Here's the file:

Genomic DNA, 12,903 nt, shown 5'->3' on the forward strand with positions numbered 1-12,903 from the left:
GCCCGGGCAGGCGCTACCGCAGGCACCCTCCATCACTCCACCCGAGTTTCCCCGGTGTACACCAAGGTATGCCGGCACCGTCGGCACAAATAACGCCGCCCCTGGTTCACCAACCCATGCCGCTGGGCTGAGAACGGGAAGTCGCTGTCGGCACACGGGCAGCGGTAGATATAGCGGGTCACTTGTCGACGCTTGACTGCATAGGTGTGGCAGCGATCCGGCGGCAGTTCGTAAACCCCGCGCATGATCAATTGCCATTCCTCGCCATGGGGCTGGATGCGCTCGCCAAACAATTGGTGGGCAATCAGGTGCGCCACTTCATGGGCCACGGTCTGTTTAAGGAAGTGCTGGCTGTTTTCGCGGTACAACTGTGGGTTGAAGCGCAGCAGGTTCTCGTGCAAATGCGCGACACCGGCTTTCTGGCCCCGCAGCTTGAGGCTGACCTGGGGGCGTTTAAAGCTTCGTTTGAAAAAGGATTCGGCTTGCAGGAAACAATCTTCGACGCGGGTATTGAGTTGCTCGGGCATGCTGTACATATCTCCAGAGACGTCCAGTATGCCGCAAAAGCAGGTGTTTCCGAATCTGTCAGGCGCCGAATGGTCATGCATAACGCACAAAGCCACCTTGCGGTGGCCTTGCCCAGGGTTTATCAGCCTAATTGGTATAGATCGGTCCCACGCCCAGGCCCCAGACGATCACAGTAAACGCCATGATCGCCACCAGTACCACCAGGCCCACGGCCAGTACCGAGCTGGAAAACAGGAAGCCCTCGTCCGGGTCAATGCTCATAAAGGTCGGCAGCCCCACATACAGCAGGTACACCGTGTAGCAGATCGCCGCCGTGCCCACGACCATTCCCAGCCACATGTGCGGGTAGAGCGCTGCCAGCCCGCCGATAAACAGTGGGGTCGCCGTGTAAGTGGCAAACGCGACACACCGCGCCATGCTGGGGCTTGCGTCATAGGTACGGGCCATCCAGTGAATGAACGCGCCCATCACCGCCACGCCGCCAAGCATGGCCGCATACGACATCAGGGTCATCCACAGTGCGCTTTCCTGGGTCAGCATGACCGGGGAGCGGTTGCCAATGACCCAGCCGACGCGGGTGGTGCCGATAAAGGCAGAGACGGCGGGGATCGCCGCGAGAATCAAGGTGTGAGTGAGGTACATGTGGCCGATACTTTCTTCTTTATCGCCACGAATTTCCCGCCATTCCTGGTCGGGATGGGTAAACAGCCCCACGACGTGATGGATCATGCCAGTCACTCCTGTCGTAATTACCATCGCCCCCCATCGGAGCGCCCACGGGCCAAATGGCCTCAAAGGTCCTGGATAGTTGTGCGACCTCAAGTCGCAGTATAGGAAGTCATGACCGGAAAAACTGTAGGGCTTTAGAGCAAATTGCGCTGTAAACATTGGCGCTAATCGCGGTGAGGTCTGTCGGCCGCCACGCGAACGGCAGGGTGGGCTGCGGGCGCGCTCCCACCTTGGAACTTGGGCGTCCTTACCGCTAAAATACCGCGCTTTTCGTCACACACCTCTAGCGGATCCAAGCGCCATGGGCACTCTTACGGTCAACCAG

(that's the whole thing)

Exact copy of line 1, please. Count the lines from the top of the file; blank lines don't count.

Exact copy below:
Genomic DNA, 12,903 nt, shown 5'->3' on the forward strand with positions numbered 1-12,903 from the left: